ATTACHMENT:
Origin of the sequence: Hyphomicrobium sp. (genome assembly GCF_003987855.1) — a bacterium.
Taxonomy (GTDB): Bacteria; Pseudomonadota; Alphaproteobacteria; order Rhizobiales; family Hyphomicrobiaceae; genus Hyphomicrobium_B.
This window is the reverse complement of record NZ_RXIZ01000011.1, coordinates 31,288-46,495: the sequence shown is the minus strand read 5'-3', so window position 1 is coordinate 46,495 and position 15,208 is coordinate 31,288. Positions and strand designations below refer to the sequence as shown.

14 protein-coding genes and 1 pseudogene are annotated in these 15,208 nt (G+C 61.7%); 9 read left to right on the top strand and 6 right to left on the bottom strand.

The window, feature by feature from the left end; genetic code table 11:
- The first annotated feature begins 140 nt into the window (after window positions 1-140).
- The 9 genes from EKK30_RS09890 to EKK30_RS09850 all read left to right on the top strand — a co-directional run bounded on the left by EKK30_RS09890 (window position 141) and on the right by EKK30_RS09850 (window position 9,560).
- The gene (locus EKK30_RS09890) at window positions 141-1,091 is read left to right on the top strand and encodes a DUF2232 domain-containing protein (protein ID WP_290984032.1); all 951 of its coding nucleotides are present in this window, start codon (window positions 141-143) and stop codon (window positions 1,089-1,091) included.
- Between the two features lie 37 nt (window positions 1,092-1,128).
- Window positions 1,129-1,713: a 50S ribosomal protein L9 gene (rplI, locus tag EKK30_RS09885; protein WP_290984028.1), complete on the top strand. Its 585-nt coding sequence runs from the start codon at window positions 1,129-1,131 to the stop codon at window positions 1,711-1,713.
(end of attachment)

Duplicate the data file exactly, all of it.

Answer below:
Origin of the sequence: Hyphomicrobium sp. (genome assembly GCF_003987855.1) — a bacterium.
Taxonomy (GTDB): Bacteria; Pseudomonadota; Alphaproteobacteria; order Rhizobiales; family Hyphomicrobiaceae; genus Hyphomicrobium_B.
This window is the reverse complement of record NZ_RXIZ01000011.1, coordinates 31,288-46,495: the sequence shown is the minus strand read 5'-3', so window position 1 is coordinate 46,495 and position 15,208 is coordinate 31,288. Positions and strand designations below refer to the sequence as shown.

14 protein-coding genes and 1 pseudogene are annotated in these 15,208 nt (G+C 61.7%); 9 read left to right on the top strand and 6 right to left on the bottom strand.

The window, feature by feature from the left end; genetic code table 11:
- The first annotated feature begins 140 nt into the window (after window positions 1-140).
- The 9 genes from EKK30_RS09890 to EKK30_RS09850 all read left to right on the top strand — a co-directional run bounded on the left by EKK30_RS09890 (window position 141) and on the right by EKK30_RS09850 (window position 9,560).
- The gene (locus EKK30_RS09890) at window positions 141-1,091 is read left to right on the top strand and encodes a DUF2232 domain-containing protein (protein ID WP_290984032.1); all 951 of its coding nucleotides are present in this window, start codon (window positions 141-143) and stop codon (window positions 1,089-1,091) included.
- Between the two features lie 37 nt (window positions 1,092-1,128).
- Window positions 1,129-1,713: a 50S ribosomal protein L9 gene (rplI, locus tag EKK30_RS09885; protein WP_290984028.1), complete on the top strand. Its 585-nt coding sequence runs from the start codon at window positions 1,129-1,131 to the stop codon at window positions 1,711-1,713.